Blood on the River Discussion Guide
- Grades: 6–8
About this book
Literature Circle Guide to
Blood on the River by Elisa Carbone
Samuel Collier, a rough-and-tumble young orphan, becomes Captain John Smith's page on his journey to the New World. Brought up in poor conditions, Samuel is street-smart but also quick-tempered. He has to learn to control his anger and to use his head instead of his fists. During the journey on the ship the Susan Constant, Samuel begins to learn how to determine right from wrong. Through his interactions with other boys his age and with key figures such as Captain John Smith, Reverend Hunt, and Master Wingfield, Samuel discovers ways to avoid conflict. His first encounters with the native peoples in the Caribbean and in the New World further teach Samuel about different perspectives and about the value of culture. Survival in the new colony tests Samuel as he evaluates these life lessons and learns to make good choices using his heart and his head.
Elisa Carbone was raised in Arlington, Virginia. She composed her first book before she even learned to write, by having her father take down what she said to him every night. Although she didn't write her second book until she was in her early thirties, she had many adventures in the meantime, including getting married, having children, living in Italy, and teaching music and dance. Once her children were older, she attended college at the University of Maryland. She also received two master's degrees from the University of Maryland, one in speech communication and the other in education. She now makes her living as a writer. She lives part of the time in the Washington, D.C., area and part of the time in the mountains of West Virginia.
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Suggested Answers to Literature Circle Questions
1. At the beginning of the novel, why doesn't the magistrate send Samuel to the gallows for stealing the locket from the pawnshop?
The magistrate takes pity on Samuel because he has a son of the same age. He pulls Samuel out of the jail cell after two days and brings him to the orphanage. (p. 6)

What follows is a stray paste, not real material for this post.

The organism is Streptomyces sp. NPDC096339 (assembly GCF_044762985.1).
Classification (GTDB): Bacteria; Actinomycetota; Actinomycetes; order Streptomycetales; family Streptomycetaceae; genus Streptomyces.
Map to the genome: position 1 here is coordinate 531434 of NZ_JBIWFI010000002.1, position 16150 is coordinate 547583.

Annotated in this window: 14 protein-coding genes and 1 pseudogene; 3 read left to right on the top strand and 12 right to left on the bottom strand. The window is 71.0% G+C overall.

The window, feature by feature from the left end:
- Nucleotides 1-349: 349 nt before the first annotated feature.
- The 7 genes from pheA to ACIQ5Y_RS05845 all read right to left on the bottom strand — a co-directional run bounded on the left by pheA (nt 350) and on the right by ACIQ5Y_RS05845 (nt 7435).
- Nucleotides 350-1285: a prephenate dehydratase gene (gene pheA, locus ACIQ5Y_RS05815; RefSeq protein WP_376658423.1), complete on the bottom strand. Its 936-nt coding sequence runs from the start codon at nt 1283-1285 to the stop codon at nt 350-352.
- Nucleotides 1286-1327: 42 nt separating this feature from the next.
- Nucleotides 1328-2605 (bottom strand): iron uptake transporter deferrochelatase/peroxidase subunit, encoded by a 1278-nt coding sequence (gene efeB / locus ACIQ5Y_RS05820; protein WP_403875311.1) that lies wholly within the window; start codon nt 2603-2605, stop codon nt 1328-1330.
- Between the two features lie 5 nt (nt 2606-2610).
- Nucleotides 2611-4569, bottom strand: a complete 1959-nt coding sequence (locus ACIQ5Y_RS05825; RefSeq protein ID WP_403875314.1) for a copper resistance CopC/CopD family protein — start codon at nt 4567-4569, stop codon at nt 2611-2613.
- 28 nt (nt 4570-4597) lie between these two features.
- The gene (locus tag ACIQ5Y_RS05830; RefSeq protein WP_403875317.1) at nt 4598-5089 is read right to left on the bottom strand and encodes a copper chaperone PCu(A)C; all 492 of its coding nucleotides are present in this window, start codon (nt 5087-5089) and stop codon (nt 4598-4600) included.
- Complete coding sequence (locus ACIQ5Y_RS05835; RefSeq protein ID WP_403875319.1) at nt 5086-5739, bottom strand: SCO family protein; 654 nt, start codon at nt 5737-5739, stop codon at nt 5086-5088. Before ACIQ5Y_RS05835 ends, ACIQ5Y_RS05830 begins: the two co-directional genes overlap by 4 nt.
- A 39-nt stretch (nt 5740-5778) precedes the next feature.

2. Both Captain Smith and Reverend Hunt teach Samuel very valuable lessons. What is the biggest lesson that Reverend Hunt teaches Samuel? What is the biggest lesson that Captain Smith teaches Samuel?
Reverend Hunt teaches Samuel to be kind. Captain Smith teaches Samuel to channel his anger. (p. 74, p. 122)
3. List the names of the three ships that sail from England to the New World. Which of the ships is the smallest? Which ship does Samuel take?
Susan Constant, Godspeed, and Discovery. The smallest ship is the Discovery. (p. 9) Samuel takes the Susan Constant to the New World. (p. 13)
4. Reverend Hunt believes that the settlers get ill in the summer because of the mosquitoes that bite them. What do the natives use to keep from getting bitten by mosquitoes?
They use bear grease mixed with a powder of red puccoon root. (p. 183)
5. Place the following in order, from those who have the least say at the settlement to those who have the most say at the settlement:
This information is not located on any one page. Readers should understand thehierarchy of the settlement after reading the entire novel.
6. After Reverend Hunt introduces Samuel to Captain Smith, he points to the men to whom Samuel and Richard must show respect. What does Samuel do so that he will remember each of the men?
Samuel thinks of things that sound like the men's names in order to remember them. For example, with Sir Edward Maria Wingfield, Samuel thinks of wings and imagines him with bright tail feathers and wings so he won't forget him. (pp. 11-12)
7. As Captain Smith's page, Samuel both serves Captain Smith and learns from him. Think of a time when you acted like a page by both helping a person and learning from that person. Describe who this person was, how you helped him or her, and what you learned from him or her.